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VCU Menorah Review Summer/Fall 2010
Number 73
For the Enrichment of Jewish Thought

Hebrew: A World of Its Own

Hebrew Writers on Writing, edited by Peter Cole in The Writer’s World Series edited by Edward Hirsch. San Antonio: Trinity University Press.
A review essay by Daniel Grossberg

Hebrew Writers on Writing is one volume in the series, “The Writer’s World.” The Series Editor, Edward Hirsch, describes the series as featuring writers from around the globe discussing what it means to write, and to be a writer, in many different parts of the world. The work presents a broad range of material and provides access for the first time to a body of work never before gathered in English.

A reading of one volume in the series in the light of another, rewards us multiply. We see the universality of the written word as it bridges chasms and binds humanity. We see, too, through contrasts and comparisons among the languages what is distinctive and distinguishing in the written word of different cultures. In order to draw attention to some points in Hebrew Writers on Writing and to better elucidate them, I make occasional reference to Irish Writers on Writing, ed. Eavan Boland.

Prominent and recurring in the contributions of the Hebrew Writers is a linguistic self-consciousness. A recognition that their medium is not like any other is a chief subject of consideration in the volume. Several contributors point to unique, often redoubtable and numerous aspects of Hebrew that pose formidable obstacles they constantly need to overcome as they write. Writers of the early modern period, for the most part , wrote in a language they did not speak; a language that was considered by many to be a “Holy Tongue” of divine provenance, a language used primarily for daily devotions. A defining trait of their medium and of Hebrew in our own day as well, is its long history and its synchronic nature. Its present time comprehends all of its four thousand year past. Writers today chose words and phrases from an immensely rich range of linguistic and literary layers of the language. Virtually any phrase is likely to allude to a prior time or literary occurrence, whether intended by the writer or not. Peter Cole, editor of Hebrew Writers…, deemed the weight of Hebrew’s past so heavy as to create a nearly intolerable burden for Hebrew writers. I would add that the literary challenge extends to the readers as well. And the ramifications do not end there.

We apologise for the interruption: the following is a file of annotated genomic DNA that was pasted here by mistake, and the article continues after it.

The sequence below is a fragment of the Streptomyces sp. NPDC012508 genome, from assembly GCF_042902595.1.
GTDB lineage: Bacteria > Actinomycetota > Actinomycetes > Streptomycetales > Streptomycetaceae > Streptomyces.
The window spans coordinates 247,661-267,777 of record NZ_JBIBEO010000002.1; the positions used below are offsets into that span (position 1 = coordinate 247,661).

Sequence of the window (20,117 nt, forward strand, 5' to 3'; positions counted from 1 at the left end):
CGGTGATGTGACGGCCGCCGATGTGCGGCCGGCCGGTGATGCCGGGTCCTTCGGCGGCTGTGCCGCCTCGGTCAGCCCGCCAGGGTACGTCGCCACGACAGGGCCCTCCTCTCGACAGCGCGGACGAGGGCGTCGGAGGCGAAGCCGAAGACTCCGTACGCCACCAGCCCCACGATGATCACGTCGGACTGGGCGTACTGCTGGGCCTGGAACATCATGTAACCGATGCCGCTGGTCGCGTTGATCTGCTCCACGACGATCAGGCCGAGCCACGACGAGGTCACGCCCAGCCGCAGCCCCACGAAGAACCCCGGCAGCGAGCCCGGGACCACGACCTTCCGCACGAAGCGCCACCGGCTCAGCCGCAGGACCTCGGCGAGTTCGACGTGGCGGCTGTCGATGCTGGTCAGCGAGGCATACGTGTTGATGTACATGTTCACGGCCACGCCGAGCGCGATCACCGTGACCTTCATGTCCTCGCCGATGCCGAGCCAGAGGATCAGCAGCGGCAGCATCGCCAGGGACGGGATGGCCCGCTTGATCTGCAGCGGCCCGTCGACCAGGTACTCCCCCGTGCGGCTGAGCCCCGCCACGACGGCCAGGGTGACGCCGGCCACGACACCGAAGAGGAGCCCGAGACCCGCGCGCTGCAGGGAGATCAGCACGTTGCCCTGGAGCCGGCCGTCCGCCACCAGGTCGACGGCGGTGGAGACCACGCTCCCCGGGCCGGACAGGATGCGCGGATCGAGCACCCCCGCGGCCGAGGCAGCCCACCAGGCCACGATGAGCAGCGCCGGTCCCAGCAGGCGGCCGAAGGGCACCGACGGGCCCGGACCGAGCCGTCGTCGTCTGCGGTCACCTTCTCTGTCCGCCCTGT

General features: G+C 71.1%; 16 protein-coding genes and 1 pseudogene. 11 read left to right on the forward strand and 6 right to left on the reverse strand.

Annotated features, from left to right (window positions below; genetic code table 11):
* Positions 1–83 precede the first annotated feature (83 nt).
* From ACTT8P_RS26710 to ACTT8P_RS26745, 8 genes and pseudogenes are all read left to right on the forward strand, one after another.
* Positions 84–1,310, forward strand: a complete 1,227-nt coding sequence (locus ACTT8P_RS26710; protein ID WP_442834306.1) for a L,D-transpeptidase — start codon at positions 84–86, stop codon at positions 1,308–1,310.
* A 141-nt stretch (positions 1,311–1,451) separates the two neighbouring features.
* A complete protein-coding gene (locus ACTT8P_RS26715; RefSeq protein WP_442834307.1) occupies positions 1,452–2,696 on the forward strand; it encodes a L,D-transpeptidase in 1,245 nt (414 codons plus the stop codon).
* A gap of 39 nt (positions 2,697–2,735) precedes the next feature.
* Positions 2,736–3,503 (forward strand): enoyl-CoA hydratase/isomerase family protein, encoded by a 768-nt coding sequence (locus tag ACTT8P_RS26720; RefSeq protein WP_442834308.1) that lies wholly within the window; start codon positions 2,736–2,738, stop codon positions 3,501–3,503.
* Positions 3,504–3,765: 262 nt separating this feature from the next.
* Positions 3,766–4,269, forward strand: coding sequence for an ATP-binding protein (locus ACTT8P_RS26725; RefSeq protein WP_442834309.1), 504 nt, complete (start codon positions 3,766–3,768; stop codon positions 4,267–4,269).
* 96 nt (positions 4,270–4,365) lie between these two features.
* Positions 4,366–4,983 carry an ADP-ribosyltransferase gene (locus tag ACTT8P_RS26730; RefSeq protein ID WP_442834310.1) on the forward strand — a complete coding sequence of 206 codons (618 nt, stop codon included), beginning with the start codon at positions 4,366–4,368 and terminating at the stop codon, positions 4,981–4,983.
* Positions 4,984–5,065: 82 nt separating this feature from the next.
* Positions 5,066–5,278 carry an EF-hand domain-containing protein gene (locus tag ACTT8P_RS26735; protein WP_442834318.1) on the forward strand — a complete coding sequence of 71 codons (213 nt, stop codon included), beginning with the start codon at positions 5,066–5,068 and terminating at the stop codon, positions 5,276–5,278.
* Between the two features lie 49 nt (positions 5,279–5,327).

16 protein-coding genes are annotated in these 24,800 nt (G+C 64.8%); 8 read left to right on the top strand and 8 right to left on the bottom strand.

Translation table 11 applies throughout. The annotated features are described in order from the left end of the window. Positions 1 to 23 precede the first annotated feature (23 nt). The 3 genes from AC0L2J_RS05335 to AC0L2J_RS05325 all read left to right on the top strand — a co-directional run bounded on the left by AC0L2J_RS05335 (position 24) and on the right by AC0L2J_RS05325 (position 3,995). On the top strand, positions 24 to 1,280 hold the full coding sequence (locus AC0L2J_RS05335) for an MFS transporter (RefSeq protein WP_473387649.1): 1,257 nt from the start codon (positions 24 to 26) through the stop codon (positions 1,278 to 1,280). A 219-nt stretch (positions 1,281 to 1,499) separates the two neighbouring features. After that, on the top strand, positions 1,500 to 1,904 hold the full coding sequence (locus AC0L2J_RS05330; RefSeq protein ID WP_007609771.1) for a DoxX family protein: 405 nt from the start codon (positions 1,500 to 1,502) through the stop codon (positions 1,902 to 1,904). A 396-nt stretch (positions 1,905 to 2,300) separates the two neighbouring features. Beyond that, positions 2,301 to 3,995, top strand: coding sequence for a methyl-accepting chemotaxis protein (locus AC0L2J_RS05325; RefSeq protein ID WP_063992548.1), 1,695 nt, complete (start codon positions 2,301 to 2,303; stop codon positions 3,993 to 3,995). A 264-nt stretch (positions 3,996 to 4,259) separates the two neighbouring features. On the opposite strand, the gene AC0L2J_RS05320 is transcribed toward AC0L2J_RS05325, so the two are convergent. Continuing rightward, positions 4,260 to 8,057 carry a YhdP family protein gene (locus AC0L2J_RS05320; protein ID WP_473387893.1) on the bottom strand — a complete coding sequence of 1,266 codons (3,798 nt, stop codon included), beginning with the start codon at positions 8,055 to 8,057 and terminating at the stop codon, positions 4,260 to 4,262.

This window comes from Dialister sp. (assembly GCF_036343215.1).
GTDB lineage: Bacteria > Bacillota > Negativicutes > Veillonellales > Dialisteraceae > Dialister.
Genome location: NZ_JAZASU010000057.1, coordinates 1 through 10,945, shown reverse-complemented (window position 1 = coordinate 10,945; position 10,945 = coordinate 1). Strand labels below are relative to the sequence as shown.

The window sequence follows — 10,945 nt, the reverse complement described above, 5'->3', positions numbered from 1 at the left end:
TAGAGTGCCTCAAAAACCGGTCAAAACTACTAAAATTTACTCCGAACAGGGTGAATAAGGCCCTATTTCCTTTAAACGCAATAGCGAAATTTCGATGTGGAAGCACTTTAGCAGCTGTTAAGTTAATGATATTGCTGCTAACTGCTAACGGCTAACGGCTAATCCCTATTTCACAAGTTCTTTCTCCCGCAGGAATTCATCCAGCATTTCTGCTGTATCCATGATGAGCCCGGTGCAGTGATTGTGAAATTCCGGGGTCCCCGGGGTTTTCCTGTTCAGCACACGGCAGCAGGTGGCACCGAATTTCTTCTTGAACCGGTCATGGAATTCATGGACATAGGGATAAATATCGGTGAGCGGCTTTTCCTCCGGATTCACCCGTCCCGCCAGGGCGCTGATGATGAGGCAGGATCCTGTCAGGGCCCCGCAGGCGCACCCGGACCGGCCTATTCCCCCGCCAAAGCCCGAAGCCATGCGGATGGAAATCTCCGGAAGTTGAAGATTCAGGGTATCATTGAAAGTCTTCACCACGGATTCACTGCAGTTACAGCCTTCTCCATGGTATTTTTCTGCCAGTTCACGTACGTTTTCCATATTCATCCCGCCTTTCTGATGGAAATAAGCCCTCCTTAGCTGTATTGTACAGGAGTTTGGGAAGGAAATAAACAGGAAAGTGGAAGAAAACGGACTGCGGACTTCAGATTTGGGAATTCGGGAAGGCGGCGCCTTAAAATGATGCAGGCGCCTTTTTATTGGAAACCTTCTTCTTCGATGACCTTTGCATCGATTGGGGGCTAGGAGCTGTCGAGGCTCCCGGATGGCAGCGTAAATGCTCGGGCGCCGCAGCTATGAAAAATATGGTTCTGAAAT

Despite Israel’s second place in the world, after Iceland, in book publications, in relative numbers, the number of writers and readers of Hebrew literature is small. According to one of the contributors, “a runaway best-seller in Israel, would sell only about eighty to one hundred thousand copies, and that’s very rare.” As a result Hebrew books need to be translated into other languages and cultures which poses a great challenge to the translator and to the target readership because of Hebrew’s synchronic multi-layering.

Certainly it is not only Hebrew writers who are preoccupied with their medium and who are linguistically self conscious. The New York Times Magazine of May 3, 2009 dedicated a feature article to Colm Toibin, an Irish novelist also included as one of the Irish Writers on Writing. Alex Witchel relates in that article Toibin’s reaction to some raw material that his friend, the writer Robert Sullivan transmits to Toibin for the creation of Toibin’s recent novel, Brooklyn: “He walked on, cloaked for a while, seemingly reciting his own rosary about feeling and language and writing. Finally, Sullivan told him that Sam was talking Gaelic, and he perked right up again. ‘Do you know it has no single word for yes or no?’ he said … animatedly. The fact of it delighted him. For someone who has such little use for ‘good’ and ‘bad’ the very notions of ‘yes’ and ‘no’ are equally prosaic. Why bother with such useless extremes when all the really good stuff is in the middle?”